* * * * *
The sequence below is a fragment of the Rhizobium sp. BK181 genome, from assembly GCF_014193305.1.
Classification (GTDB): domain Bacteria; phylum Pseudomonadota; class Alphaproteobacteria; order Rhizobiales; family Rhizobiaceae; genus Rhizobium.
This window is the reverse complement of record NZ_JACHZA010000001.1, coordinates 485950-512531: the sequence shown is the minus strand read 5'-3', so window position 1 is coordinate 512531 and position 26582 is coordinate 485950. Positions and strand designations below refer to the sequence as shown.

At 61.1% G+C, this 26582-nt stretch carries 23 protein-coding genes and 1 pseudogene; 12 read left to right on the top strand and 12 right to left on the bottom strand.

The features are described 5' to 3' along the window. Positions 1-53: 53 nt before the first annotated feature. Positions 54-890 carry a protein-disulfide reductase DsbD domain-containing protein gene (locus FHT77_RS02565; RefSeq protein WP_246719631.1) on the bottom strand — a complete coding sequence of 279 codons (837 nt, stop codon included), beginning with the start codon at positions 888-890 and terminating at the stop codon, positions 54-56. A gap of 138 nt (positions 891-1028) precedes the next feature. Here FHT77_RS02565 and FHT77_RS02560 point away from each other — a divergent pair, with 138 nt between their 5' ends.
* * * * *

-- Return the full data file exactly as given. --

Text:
The sequence below is a fragment of the Rhizobium sp. BK181 genome, from assembly GCF_014193305.1.
Classification (GTDB): domain Bacteria; phylum Pseudomonadota; class Alphaproteobacteria; order Rhizobiales; family Rhizobiaceae; genus Rhizobium.
This window is the reverse complement of record NZ_JACHZA010000001.1, coordinates 485950-512531: the sequence shown is the minus strand read 5'-3', so window position 1 is coordinate 512531 and position 26582 is coordinate 485950. Positions and strand designations below refer to the sequence as shown.

At 61.1% G+C, this 26582-nt stretch carries 23 protein-coding genes and 1 pseudogene; 12 read left to right on the top strand and 12 right to left on the bottom strand.

The features are described 5' to 3' along the window. Positions 1-53: 53 nt before the first annotated feature. Positions 54-890 carry a protein-disulfide reductase DsbD domain-containing protein gene (locus FHT77_RS02565; RefSeq protein WP_246719631.1) on the bottom strand — a complete coding sequence of 279 codons (837 nt, stop codon included), beginning with the start codon at positions 888-890 and terminating at the stop codon, positions 54-56. A gap of 138 nt (positions 891-1028) precedes the next feature. Here FHT77_RS02565 and FHT77_RS02560 point away from each other — a divergent pair, with 138 nt between their 5' ends.